[28:55] Hostage negotiation was invented in the 1970s. Neuroscience is backing up emotional intelligence and the way that the brain works.
[30:31] We remember the most intense moment.
[34:57] Most negotiations are backed up by neuroscience. We need to focus on how the message is received.
[35:59] You have to have the self-awareness to get your message across.
[36:37] The late-night FM radio DJ voice. Mirror neurons react automatically. This immediately calms the brain.
[38:09] You can change the conversation by changing the tone of your voice. We pick up velocity with negative emotions. We need to slow things down and kick the positive emotions back into gear.
[41:08] Mirroring is like a Jedi mind trick. Mirror the other side’s position every single time by repeating the last two or three words that they said.
[42:40] Mirroring someone’s exact words means that you heard their words.
[43:15] Labeling has a tendency to bypass defense actions.
[44:19] Tactical empathy is the purposeful application of empathy. Negative thoughts need to be drawn out and diffused.
[46:53] The closer we are to people the more their perspective is going to change.
[48:47] Go after the negatives, diffuse them, and never deny them.
[50:01] Chris and his team train high performance individuals.
[52:19] Learning by doing is a slow learners method. Teachers are the best teachers.
[53:43] It’s not practice that makes perfect it’s perfect practice that makes perfect. Chris’s classes are instant immersion.
[56:22] They’re usually about 50 students in his classes.
[01:00:11] Chris and his team are building out certifications this year. They’re also going to have some boot camps. They also have a video instruction course. They have a lot of products that they want to put out there, because people learn differently.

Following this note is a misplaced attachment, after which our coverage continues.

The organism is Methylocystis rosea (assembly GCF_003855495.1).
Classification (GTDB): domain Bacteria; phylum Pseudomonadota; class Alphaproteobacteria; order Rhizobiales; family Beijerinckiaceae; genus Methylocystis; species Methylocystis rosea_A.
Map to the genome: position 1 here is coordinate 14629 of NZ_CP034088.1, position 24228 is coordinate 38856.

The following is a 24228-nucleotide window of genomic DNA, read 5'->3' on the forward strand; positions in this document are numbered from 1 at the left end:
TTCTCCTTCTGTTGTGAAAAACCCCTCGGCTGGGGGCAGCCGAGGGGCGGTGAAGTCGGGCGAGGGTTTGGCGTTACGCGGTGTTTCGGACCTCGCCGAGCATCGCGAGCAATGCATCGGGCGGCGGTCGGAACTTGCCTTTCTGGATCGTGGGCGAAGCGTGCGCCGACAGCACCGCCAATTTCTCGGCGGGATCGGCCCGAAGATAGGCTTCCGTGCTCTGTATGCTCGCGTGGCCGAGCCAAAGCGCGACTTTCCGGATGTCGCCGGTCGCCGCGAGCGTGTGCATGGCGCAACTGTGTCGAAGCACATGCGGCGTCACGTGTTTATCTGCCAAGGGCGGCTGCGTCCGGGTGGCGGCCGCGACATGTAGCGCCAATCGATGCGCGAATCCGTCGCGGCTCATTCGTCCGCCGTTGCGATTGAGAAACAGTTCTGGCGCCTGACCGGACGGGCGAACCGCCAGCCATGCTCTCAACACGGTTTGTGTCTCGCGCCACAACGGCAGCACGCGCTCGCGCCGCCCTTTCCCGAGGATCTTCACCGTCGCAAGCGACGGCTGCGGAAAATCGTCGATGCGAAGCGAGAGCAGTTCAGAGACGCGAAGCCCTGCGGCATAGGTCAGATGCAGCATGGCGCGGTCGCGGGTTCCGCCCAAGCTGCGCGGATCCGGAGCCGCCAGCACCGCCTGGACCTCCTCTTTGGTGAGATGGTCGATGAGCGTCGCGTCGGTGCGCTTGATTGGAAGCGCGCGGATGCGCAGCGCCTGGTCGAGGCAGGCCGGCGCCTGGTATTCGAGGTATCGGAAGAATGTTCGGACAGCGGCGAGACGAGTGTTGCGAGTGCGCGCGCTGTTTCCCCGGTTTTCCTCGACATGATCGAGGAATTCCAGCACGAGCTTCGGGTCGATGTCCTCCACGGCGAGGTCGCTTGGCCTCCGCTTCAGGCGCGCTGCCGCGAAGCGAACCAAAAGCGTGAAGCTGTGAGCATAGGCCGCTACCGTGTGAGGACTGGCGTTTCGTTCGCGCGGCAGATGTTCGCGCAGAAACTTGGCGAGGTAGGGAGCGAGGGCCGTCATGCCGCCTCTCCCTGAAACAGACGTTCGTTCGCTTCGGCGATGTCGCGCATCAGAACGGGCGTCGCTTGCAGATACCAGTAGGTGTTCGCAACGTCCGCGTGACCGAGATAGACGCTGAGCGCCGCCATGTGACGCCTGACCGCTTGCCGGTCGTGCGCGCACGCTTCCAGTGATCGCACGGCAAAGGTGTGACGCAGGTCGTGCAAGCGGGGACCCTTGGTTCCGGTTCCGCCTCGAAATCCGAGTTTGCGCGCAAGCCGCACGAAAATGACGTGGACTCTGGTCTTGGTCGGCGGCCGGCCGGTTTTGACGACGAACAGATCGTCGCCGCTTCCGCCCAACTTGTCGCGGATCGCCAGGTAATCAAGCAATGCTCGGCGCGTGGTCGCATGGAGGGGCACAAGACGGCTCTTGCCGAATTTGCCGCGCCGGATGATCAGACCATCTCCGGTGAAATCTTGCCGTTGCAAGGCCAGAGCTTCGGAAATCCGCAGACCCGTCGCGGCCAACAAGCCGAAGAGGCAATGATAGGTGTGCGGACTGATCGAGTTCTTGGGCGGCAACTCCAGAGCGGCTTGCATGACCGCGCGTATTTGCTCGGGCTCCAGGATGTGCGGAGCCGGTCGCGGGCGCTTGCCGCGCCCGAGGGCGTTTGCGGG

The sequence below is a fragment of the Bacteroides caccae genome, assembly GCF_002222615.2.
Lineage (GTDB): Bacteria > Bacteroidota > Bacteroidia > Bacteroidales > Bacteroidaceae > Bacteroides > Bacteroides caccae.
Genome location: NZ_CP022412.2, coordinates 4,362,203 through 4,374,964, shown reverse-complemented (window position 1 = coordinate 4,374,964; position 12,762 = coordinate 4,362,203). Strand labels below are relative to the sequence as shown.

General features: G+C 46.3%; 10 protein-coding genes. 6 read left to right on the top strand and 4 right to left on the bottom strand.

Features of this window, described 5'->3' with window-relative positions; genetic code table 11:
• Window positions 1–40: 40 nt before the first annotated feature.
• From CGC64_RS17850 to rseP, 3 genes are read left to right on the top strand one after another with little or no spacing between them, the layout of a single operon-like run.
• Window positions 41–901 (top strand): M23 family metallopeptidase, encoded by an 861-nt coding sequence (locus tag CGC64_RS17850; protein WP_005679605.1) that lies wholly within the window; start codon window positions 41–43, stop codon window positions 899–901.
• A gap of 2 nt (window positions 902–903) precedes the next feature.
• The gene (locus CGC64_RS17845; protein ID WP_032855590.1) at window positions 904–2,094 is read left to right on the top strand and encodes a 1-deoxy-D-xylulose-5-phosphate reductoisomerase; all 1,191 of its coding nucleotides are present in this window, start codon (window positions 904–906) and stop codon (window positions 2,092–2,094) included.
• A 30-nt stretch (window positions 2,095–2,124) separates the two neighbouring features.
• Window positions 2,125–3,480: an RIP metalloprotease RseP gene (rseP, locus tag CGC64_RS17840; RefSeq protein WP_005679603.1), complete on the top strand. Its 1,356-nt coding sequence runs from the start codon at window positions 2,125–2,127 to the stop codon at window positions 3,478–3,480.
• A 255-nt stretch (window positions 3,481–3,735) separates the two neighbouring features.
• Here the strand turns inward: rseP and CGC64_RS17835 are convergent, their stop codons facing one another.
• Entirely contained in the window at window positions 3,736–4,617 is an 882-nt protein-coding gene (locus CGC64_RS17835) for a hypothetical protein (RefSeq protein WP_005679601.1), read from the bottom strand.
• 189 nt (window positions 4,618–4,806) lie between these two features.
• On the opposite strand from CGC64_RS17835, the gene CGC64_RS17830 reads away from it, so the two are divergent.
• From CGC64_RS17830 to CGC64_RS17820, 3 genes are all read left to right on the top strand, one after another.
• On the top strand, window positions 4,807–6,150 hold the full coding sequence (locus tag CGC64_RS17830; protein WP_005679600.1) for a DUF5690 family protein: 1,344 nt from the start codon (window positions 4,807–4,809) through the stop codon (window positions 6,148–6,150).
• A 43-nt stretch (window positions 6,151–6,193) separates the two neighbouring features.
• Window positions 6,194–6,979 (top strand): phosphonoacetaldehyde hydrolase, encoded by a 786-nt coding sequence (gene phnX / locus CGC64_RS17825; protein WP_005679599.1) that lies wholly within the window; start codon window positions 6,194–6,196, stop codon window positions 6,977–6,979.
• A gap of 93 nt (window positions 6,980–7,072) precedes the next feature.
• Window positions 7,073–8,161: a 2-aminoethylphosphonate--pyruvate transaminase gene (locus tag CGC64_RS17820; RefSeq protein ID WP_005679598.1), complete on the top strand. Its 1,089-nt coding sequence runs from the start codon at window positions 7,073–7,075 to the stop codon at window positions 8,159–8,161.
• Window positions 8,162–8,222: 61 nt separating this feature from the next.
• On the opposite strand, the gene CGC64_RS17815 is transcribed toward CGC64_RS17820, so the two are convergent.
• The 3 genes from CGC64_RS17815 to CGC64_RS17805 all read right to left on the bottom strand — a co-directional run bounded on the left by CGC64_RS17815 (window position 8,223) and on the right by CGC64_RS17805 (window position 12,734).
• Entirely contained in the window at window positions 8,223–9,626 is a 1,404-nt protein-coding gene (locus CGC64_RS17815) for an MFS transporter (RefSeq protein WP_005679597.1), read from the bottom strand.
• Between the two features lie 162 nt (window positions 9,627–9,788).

[01:03:53] Nobody is taking the concepts of hostage negotiation and dropping them into business school the way Chris is. He and his team also spent a lot of time learning how to teach.
Pat and Michael’s Action Steps:
- Pick one of the concepts Chris mentioned, like mirroring, labeling or using your Late Night FM Radio DJ voice and work on it for a week or even forty days, until you’ve mastered the skill.
- Read or listen to Chris’ book: Never Split the Difference. As Dr. Rough said, “Trust Me.” I started with the audiobook, which sounds like a John Grisham novel, and went through that a few times before I bought the hardcopy.
- Sign up for Chris’ newsletter by texting- FBIEMPATHY … one word… to 228-28
- Check out Chris’ website at blackswanltd.com
- Reach out to Chris on twitter @vossnegotiation, on instagram @thefbinegotiator, or on facebook @Chris Voss and tell him what you learned from him on the podcast- that way he’ll come back.
Links and Resources:
“Hurting my knee is one of the best things that ever happened, because negotiation is so much more enjoyable.” Chris Voss
“We focus on accelerating learning when we teach negotiations. I’m going to intentionally make you feel awkward, because that’s when I know you’re picking up the pace.” Chris Voss
“Never take advice from somebody who you wouldn’t trade places with.” Chris Voss